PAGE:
rs10488284 119742580 KCND2 − A/G 0.12 0.17 0.001 0.60 HOMA-IR 0.003    
rs10504133 53152586 — C/T 0.43 0.54 0.002 0.72 IAUC 0.001    
rs10505229 115908561 — C/T 0.27 0.15 0.002 1.50 GAUC 0.004    
rs2804498 10 33660713 NRP1 − A/G 0.49 0.36 0.001 1.42 Fasting glucose 0.003    
rs768676 10 44022687 — A/T 0.85 0.91 0.002 0.61 Fasting glucose 0.004    
rs2437871 10 90268360 C10orf59 A/C 0.47 0.57 0.003 0.72 ISI 0.001    
rs2289522 12 39616798 CNTN1 C/T 0.64 0.52 0.001 1.46 Fasting glucose 0.004    
rs7986010 13 91517260 GPC5 A/G 0.44 0.34 0.002 1.41   FHS 0.004, 0.042 1.59 
rs2953271 18 47696031 — − A/T 0.27 0.43 0.002 0.69 GAUC 0.004    
rs297765 20 4435111 — A/G 0.75 0.63 2.1 × 10−4 1.55 Fasting glucose 0.004    
SNPChromo-somePosition*GeneStrandAssociated with type 2 diabetes in Amish (P < 0.005)
Internal consistency with OGTT-derived quantitative traits in Amish (P < 0.005)
External replication with type 2 diabetes in independent populations (P < 0.005)
Allele 1/2Allele 2 case subjectsAllele 2 control subjectsPORTraitPPopulationP§OR
rs689157 183074135 C1orf24 A/T 0.69 0.80 0.001 0.67   Pima Indians 0.002 0.65 
rs2818781 215203396 ESRRG C/T 0.89 0.81 0.003 1.61 GAUC 0.002    
rs1343747 240794106 — A/C 0.30 0.21 0.002 1.43 HOMA-IR 0.002    
          IAUC 0.002    
rs10490049 40426854 SLC8A1 − A/C 0.23 0.14 0.002 1.54 Fasting glucose 0.001    
          GAUC 0.001    
rs3845971 59975712 FHIT C/T 0.79 0.68 0.004 1.42 GAUC 4.0 × 10−4 Mexican Americans 0.004 1.46 
rs9312113 63643792 — C/G 0.75 0.64 0.004 1.41   FHS 0.013, 0.003 1.66 
rs3775745 71147663 CSN3 − A/C 0.26 0.39 0.002 0.70   Mexican Americans 0.003 0.68 
rs1422930 167330171 ODZ2 C/T 0.04 0.11 0.003 0.52 HOMA-IR 0.002    
rs9321743 140005650 — − A/C 0.42 0.32 0.003 1.42   FHS 0.002, 0.024 1.60 
rs10487563 48905713 — − C/T 0.15 0.27 0.002 0.68 ISI 0.001    
rs2237457 50693638 Grb10 − A/G 0.53 0.68 1.1 × 10−5 0.61 GAUC 0.001    
rs10488284 119742580 KCND2 − A/G 0.12 0.17 0.001 0.60 HOMA-IR 0.003    
rs10504133 53152586 — C/T 0.43 0.54 0.002 0.72 IAUC 0.001    
rs10505229 115908561 — C/T 0.27 0.15 0.002 1.50 GAUC 0.004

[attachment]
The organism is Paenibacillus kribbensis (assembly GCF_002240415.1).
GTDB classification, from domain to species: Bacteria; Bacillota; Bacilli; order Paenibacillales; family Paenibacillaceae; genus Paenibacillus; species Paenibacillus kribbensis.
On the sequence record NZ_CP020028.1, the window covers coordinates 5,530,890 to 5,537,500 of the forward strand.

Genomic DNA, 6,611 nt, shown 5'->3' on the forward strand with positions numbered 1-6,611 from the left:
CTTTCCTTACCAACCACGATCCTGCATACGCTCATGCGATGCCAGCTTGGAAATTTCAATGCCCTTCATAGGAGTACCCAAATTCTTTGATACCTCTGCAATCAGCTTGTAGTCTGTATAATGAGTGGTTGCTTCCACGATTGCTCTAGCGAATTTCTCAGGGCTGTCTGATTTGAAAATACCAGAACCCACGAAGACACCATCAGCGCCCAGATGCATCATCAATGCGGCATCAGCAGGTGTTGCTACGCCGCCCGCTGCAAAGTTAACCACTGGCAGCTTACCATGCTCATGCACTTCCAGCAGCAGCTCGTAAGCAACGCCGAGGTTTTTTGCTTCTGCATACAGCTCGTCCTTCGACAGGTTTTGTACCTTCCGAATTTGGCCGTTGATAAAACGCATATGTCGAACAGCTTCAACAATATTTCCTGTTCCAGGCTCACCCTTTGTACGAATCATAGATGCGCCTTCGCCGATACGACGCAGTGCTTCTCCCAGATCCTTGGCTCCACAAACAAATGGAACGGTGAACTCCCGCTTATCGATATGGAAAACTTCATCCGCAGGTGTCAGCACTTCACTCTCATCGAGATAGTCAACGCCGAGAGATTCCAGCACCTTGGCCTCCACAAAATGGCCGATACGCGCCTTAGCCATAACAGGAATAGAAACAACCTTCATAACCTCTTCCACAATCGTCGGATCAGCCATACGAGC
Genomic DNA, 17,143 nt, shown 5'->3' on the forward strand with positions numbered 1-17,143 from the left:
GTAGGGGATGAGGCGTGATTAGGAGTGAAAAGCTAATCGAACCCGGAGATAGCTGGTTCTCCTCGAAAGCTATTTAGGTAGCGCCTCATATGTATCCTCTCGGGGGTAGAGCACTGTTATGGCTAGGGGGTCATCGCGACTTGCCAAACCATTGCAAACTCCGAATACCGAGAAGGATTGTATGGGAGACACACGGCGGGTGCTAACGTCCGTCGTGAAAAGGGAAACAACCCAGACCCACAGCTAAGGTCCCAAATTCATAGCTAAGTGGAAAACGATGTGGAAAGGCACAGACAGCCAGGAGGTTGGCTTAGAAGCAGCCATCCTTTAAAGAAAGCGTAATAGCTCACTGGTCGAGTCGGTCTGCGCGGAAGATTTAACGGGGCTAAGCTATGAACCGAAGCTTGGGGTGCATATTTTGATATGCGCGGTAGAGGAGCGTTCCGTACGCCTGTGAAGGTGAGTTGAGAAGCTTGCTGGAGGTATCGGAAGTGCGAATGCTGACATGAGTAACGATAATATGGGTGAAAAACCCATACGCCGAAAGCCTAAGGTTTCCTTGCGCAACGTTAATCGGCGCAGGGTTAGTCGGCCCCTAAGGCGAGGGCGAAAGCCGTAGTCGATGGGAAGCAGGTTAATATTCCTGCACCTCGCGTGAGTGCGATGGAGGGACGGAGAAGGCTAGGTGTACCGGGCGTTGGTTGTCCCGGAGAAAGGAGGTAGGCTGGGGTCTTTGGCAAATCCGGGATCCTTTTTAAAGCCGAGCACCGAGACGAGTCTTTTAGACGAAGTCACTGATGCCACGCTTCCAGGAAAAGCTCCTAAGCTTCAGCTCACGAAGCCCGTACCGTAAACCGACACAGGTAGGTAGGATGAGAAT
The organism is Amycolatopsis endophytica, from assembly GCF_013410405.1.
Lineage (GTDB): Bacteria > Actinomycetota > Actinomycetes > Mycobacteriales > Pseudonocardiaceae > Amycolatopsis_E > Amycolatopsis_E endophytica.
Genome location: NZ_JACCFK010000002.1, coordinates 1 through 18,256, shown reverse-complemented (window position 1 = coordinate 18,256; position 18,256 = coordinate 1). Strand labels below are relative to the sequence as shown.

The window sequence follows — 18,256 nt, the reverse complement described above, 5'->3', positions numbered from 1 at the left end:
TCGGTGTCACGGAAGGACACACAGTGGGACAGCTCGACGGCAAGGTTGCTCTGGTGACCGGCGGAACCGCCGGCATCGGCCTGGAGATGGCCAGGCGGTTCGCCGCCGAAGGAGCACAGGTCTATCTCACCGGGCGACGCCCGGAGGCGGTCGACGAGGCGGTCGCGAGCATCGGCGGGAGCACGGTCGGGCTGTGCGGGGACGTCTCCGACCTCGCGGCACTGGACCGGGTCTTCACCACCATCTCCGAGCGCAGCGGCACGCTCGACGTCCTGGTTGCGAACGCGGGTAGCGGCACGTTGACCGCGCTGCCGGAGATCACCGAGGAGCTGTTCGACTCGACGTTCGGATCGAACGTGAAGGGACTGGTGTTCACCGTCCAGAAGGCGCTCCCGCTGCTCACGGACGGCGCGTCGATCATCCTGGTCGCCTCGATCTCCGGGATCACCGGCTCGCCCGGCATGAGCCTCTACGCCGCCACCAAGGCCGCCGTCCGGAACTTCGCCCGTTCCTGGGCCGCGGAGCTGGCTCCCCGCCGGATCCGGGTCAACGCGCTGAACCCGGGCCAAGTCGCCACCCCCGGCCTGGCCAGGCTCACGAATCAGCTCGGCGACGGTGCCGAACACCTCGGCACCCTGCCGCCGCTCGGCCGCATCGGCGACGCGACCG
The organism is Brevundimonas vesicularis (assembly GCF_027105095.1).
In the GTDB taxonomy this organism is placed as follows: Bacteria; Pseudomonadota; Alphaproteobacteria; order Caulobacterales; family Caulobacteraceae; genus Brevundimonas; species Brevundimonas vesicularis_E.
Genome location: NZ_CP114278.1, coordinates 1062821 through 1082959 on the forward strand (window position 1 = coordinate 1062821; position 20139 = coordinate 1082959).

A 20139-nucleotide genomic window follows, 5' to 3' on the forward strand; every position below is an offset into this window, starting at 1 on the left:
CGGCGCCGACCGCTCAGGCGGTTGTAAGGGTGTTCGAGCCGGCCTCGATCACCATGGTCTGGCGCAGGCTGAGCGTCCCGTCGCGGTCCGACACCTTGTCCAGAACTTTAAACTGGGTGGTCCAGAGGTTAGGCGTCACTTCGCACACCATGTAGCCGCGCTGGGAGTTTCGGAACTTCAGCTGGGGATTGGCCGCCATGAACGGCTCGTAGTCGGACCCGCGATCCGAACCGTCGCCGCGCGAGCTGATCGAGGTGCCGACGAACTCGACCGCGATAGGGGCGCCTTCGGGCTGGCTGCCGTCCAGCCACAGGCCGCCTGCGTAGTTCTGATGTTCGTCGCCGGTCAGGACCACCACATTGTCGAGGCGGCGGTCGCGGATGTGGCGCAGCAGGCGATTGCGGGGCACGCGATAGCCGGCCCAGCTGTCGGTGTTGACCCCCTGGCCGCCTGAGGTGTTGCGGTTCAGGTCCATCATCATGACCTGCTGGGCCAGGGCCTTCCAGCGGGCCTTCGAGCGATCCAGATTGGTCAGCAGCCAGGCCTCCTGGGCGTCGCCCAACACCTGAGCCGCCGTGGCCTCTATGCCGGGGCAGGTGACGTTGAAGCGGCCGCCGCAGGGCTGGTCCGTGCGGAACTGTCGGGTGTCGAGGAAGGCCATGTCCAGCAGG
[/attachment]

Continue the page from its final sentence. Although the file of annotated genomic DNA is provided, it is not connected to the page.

rs2804498 10 33660713 NRP1 − A/G 0.49 0.36 0.001 1.42 Fasting glucose 0.003    
rs768676 10 44022687 — A/T 0.85 0.91 0.002 0.61 Fasting glucose 0.004    
rs2437871 10 90268360 C10orf59 A/C 0.47 0.57 0.003 0.72 ISI 0.001    
rs2289522 12 39616798 CNTN1 C/T 0.64 0.52 0.001 1.46 Fasting glucose 0.004    
rs7986010 13 91517260 GPC5 A/G 0.44 0.34 0.002 1.41   FHS 0.004, 0.042 1.59 
rs2953271 18 47696031 — − A/T 0.27 0.43 0.002 0.69 GAUC 0.004    
rs297765 20 4435111 — A/G 0.75 0.63 2.1 × 10−4 1.55 Fasting glucose 0.004    
*

Genome build 36.1.

Genic region that contains associated SNPs.

OR calculated from a liability threshold model in SOLAR and estimated as allele 2 versus allele 1.

§

Case-control general estimating equation and family-based association test P values given for Framingham Heart Study (FHS) data; summary P value given for Pima Indians. All insulin traits (HOMA-IR, IAUC, and ISI) were natural log transformed prior to analysis.

Published ahead of print at http://diabetes.diabetesjournals.org on 10 September 2007. DOI: 10.2337/db07-0457.

Additional information for this article can be found in an online appendix at http://dx.doi.org/10.2337/db07-0457.

The costs of publication of this article were defrayed in part by the payment of page charges. This article must therefore be hereby marked “advertisement” in accordance with 18 U.S.C. Section 1734 solely to indicate this fact.

This work was supported by the following National Institutes of Health Research Grants: Training Grant in Cardiac and Vascular Cell Biology (T32 HL072751), R01 DK54261, the University of Maryland General Clinical Research Center (M01 RR16500), Hopkins Bayview General Clinical Research Center (M01 RR02719), the Maryland Clinical Nutrition Research Unit (P30 DK072488), and the Baltimore Veterans Administration Geriatric Research and Education Clinical Center.

We extend our thanks to our collaborators in the Type 2 Diabetes 100K GWAS Consortium for sharing prepublication results from the Starr County Health Studies, Framingham Heart Study, and the Pima Indians as well as to the Broad-Lund-Novartis Diabetes Genomic Initiative for access to results from their GWAS.